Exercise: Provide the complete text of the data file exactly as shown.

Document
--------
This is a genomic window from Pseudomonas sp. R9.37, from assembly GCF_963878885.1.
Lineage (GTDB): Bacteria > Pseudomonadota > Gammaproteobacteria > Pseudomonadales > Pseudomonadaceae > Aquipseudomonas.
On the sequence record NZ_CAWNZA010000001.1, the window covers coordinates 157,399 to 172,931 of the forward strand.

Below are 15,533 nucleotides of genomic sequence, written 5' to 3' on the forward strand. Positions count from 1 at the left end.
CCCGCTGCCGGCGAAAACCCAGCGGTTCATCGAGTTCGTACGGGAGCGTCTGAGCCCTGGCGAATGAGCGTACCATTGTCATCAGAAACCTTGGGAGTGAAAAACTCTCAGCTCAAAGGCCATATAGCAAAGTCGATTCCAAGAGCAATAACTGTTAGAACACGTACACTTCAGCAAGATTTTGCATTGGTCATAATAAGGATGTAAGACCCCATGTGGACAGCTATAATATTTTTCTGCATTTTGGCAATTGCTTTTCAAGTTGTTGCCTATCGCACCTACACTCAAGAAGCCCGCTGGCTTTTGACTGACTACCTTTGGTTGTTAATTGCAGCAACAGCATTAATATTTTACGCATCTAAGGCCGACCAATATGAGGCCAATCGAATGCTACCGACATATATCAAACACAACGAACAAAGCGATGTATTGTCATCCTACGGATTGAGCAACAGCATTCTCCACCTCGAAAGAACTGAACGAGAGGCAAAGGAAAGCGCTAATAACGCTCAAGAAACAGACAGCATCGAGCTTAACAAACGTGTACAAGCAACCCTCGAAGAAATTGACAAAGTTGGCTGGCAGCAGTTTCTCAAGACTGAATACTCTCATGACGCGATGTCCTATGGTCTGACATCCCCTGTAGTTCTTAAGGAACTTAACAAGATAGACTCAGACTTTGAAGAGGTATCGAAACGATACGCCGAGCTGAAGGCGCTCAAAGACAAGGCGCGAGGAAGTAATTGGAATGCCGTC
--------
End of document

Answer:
This is a genomic window from Pseudomonas sp. R9.37, from assembly GCF_963878885.1.
Lineage (GTDB): Bacteria > Pseudomonadota > Gammaproteobacteria > Pseudomonadales > Pseudomonadaceae > Aquipseudomonas.
On the sequence record NZ_CAWNZA010000001.1, the window covers coordinates 157,399 to 172,931 of the forward strand.

Below are 15,533 nucleotides of genomic sequence, written 5' to 3' on the forward strand. Positions count from 1 at the left end.
CCCGCTGCCGGCGAAAACCCAGCGGTTCATCGAGTTCGTACGGGAGCGTCTGAGCCCTGGCGAATGAGCGTACCATTGTCATCAGAAACCTTGGGAGTGAAAAACTCTCAGCTCAAAGGCCATATAGCAAAGTCGATTCCAAGAGCAATAACTGTTAGAACACGTACACTTCAGCAAGATTTTGCATTGGTCATAATAAGGATGTAAGACCCCATGTGGACAGCTATAATATTTTTCTGCATTTTGGCAATTGCTTTTCAAGTTGTTGCCTATCGCACCTACACTCAAGAAGCCCGCTGGCTTTTGACTGACTACCTTTGGTTGTTAATTGCAGCAACAGCATTAATATTTTACGCATCTAAGGCCGACCAATATGAGGCCAATCGAATGCTACCGACATATATCAAACACAACGAACAAAGCGATGTATTGTCATCCTACGGATTGAGCAACAGCATTCTCCACCTCGAAAGAACTGAACGAGAGGCAAAGGAAAGCGCTAATAACGCTCAAGAAACAGACAGCATCGAGCTTAACAAACGTGTACAAGCAACCCTCGAAGAAATTGACAAAGTTGGCTGGCAGCAGTTTCTCAAGACTGAATACTCTCATGACGCGATGTCCTATGGTCTGACATCCCCTGTAGTTCTTAAGGAACTTAACAAGATAGACTCAGACTTTGAAGAGGTATCGAAACGATACGCCGAGCTGAAGGCGCTCAAAGACAAGGCGCGAGGAAGTAATTGGAATGCCGTC